The Grade II-listed property in the suburb of Winchmore Hill is a real Seventies time capsule and was purchased as a total transformation project for about £7,500 in 1966 by an architect and his wife, who have since passed away.
Now, the home is being sold by the couple’s daughters Geraldine and Kate, who grew up there in the late Sixties and Seventies.
“My parents loved it so much, they just wouldn’t leave it,” said Geraldine. “We were always trying to encourage them to move into a bungalow – somewhere they wouldn’t have to climb stairs – but they were obsessed with it.”
Completely overhauled in the late Sixties but untouched for the last 30 or so years, the three-bedroom water tower’s six floors offer 2,000sq ft of living space.
Seventies-inspired interiors highlights include salmon-pink kitchen cabinets, textured wallpaper and a sage green carpet running through the living areas.
Unusual nooks include the small workshop in the cellar and deceptive amounts of storage in the eaves.
The most striking feature, however, is the spiral staircase that connects all the floors, from the basement and garden room, various living spaces and the bedrooms – all the way up to the roof terrace and those spectacular views.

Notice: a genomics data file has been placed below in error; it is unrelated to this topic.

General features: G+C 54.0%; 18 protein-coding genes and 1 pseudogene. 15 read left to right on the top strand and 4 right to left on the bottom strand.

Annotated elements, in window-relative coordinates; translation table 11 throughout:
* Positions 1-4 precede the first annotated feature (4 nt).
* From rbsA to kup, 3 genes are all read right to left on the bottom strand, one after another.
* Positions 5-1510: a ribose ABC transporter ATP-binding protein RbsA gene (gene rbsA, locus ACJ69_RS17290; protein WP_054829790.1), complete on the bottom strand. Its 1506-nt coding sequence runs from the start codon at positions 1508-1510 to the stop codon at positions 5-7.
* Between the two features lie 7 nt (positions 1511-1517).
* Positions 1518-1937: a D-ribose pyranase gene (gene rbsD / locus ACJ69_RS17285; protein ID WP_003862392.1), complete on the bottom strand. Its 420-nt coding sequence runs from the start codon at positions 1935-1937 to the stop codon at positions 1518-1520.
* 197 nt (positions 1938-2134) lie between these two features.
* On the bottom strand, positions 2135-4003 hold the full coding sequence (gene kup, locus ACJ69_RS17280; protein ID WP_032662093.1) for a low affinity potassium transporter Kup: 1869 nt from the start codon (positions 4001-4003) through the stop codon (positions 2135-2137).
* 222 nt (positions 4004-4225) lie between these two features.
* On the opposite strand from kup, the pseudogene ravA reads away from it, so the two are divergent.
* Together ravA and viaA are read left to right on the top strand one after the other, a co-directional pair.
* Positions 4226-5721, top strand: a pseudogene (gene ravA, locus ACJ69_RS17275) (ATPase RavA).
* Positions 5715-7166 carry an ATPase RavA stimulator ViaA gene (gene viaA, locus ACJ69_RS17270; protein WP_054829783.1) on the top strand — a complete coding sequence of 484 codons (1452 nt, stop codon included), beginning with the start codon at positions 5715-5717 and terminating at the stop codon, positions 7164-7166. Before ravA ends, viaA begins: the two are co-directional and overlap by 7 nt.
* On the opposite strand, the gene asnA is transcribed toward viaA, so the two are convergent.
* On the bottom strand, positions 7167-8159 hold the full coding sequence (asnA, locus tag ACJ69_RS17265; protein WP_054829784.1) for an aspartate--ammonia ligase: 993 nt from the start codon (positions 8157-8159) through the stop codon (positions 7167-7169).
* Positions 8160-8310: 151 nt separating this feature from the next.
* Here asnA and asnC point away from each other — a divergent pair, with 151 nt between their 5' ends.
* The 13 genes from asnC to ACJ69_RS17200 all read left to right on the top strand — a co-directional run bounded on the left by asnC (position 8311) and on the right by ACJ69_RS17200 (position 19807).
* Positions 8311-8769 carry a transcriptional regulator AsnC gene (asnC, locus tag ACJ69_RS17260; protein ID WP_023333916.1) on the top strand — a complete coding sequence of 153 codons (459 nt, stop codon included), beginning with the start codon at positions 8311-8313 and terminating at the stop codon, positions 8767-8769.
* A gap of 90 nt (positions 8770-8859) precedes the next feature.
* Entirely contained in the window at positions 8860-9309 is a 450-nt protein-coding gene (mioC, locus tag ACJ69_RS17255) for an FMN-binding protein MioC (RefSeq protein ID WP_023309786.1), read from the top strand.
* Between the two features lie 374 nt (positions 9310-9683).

While the sight of all those stairs may cause some of us emerging from flats post-lockdown to break out in a cold sweat, Geraldine said her mother was still climbing them in her nineties.
“I remember going to look at properties [in 1966], my dad was looking at a wide range of things but then, coming on the market as it did – relatively cheap considering it needed completely renovating – it just fired his imagination,” added Geraldine.
“It was awful when we first went to see it, quite scary, but we all immediately fell in love with it.
VIDEO: take a tour of the water tower home in Winchmore Hill
“My parents had sold a terrace house in Palmers Green for £5,000, and went round borrowing from relatives who weren’t all that keen at first – but they soon changed their minds.
“As a family, we took it on and we loved it. It needs someone prepared to put a bit of time, effort and money into renovations.
“We’re hoping that someone with the same kind of design ambition [as my parents] would relish taking it on.”
With a stamp duty holiday extension in place until the end of June, keen renovators looking to purchase their very own Grand Designs-style project will save £15,000 tax that can be put towards the necessary work.
“The tower is a family home rich in history and features, the scale and potential of which are unparalleled,” said Danny Brewer of estate agent Unique Property Company. “It would suit a young family looking for their own ‘Grand Designs’ project.”
The tower is in Quakers Walk, between Enfield and Palmers Green and about nine miles from King’s Cross – less than an hour’s bicycle commute.